In the last 5 months HRWC has been regularly expressing our concern on changes to federal policy, legislation, and the budget. I want to share with you a few of these letters and comments and assure you that HRWC is there to face new challenges coming while continuing our work to protect and restore the river for healthy and vibrant communities.
The Healing Our Waters Coalition (HOW) composed a letter defending the Great Lakes Restoration Initiative (GLRI) which, under the President’s budget, would be cut completely. HRWC signed on to this letter that stated, “The potential wide-ranging budget cuts impact many agencies that are critical to the success of the Great Lakes Restoration Initiative, as well as those that ensure people throughout the country have access to safe air and clean drinking water. Millions of people in the Great Lakes region and across the country—including many communities which have borne the brunt of racial, environmental and economic injustice—will pay a steep price if Congress does not reject the proposed cuts to the Great Lakes Restoration Initiative and agencies like U.S. Environmental Protection Agency, Fish and Wildlife Service, National Oceanic and Atmospheric Administration, and others.”
HOW Coalition’s letter pushing back against the Trump Administration’s proposed budget cuts and in support of funding Great Lakes programs attracted a record 152 groups that signed on to the letter that sent a strong message to the House and Senate Appropriations Committees to fund these important programs.
In response to President Trump’s regulatory reform efforts, HRWC signed on to 3 letters and participated in a national video.
One letter outlined HRWC’s objections to this proposed regulatory reform. “We object to the false premise that public safeguards are holding back our nation. In reality, environmental protections have saved lives, improved health, conserved resources and spurred innovation, all while allowing for economic growth and providing far more in benefits that they cost”. In addition, HRWC signed on to a regional Great Lakes letter that outlined environmental and economic reasons for environmental protections in the Great Lakes region and highlights the importance of policies like the Clean Water Act in protecting vulnerable communities.
I was also interviewed for a video compiled by the Clean Water Network and the River Network that includes leading river protection groups talking about the importance of federal legislation on regional clean water efforts. This video was compiled at National River Rally in May in Grand Rapids, a conference for over 600 river and water champions.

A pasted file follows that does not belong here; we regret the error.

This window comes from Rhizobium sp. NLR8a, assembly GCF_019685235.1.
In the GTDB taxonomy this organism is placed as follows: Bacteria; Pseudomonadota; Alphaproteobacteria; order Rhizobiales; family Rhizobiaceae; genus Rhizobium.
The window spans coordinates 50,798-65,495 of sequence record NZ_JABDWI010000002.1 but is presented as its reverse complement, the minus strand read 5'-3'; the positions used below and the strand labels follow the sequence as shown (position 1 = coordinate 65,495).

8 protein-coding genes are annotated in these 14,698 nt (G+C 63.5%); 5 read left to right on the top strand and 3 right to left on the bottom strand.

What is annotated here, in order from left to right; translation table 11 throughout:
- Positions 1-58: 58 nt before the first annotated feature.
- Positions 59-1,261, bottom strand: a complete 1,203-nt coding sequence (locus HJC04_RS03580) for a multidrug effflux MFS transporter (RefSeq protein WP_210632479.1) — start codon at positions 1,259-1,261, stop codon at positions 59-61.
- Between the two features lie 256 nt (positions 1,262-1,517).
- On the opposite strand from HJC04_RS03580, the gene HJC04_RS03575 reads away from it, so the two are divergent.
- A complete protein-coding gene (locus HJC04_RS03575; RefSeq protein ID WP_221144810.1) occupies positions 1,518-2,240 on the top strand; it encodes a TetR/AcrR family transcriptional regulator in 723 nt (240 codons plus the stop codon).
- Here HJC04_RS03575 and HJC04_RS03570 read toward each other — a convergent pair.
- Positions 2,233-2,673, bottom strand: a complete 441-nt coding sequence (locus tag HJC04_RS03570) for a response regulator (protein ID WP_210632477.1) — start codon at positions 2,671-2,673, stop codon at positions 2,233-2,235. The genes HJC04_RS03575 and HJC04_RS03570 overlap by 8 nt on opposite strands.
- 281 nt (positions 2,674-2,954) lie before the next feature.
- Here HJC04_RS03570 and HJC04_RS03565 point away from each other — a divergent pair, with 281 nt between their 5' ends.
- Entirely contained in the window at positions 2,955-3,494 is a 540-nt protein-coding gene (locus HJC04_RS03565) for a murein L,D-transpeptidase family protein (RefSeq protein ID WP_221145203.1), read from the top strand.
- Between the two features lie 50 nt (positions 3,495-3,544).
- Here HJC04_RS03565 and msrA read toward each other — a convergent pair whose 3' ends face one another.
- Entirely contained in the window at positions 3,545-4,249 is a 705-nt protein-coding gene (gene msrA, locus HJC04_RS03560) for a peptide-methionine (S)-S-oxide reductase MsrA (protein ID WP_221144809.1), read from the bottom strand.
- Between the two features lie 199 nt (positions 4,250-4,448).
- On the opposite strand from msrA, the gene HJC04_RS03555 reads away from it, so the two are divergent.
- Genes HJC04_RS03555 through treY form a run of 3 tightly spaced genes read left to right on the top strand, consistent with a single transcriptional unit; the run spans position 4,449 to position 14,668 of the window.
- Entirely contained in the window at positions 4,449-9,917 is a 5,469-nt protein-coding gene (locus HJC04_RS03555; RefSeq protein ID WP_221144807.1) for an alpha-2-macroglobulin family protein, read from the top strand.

The Alliance for Water Efficiency led the charge on another very important program facing budget cuts. EPA’s highly successful WaterSense® program is a voluntary public-private partnership that has saved American consumers more than $33 billion (in 2015 dollars) on their water and energy bills over the past decade. WaterSense is a voluntary program, not a regulatory one, and it costs less than $2 million dollars a year to administer. It is universally supported by consumers, manufacturers and the public and private agencies charged with supplying water to American households and businesses. Since its inception in 2006, it has been immensely successful at achieving its goal of reducing water consumption. An estimated 1.5 trillion gallons have been saved using WaterSense-labeled products.
While of lesser significance to HRWC, we also signed on to letter opposing efforts to repeal or undermine protections for national parks and monuments spearheaded by the National Parks Conservation Association.
Finally, HRWC has been providing stories of our success with federal funding, legislation, and policies to national groups, policy makers, and legislators. These on the ground examples are being used to illustrate the importance of federal grants and programs and to provide concrete water quality improvement stories.
HRWC is lending its voice and success stories to the national dialogue on federal environmental policies, budgets, and legislation. We believe this is an example of how to Stand Strong for Clean Water.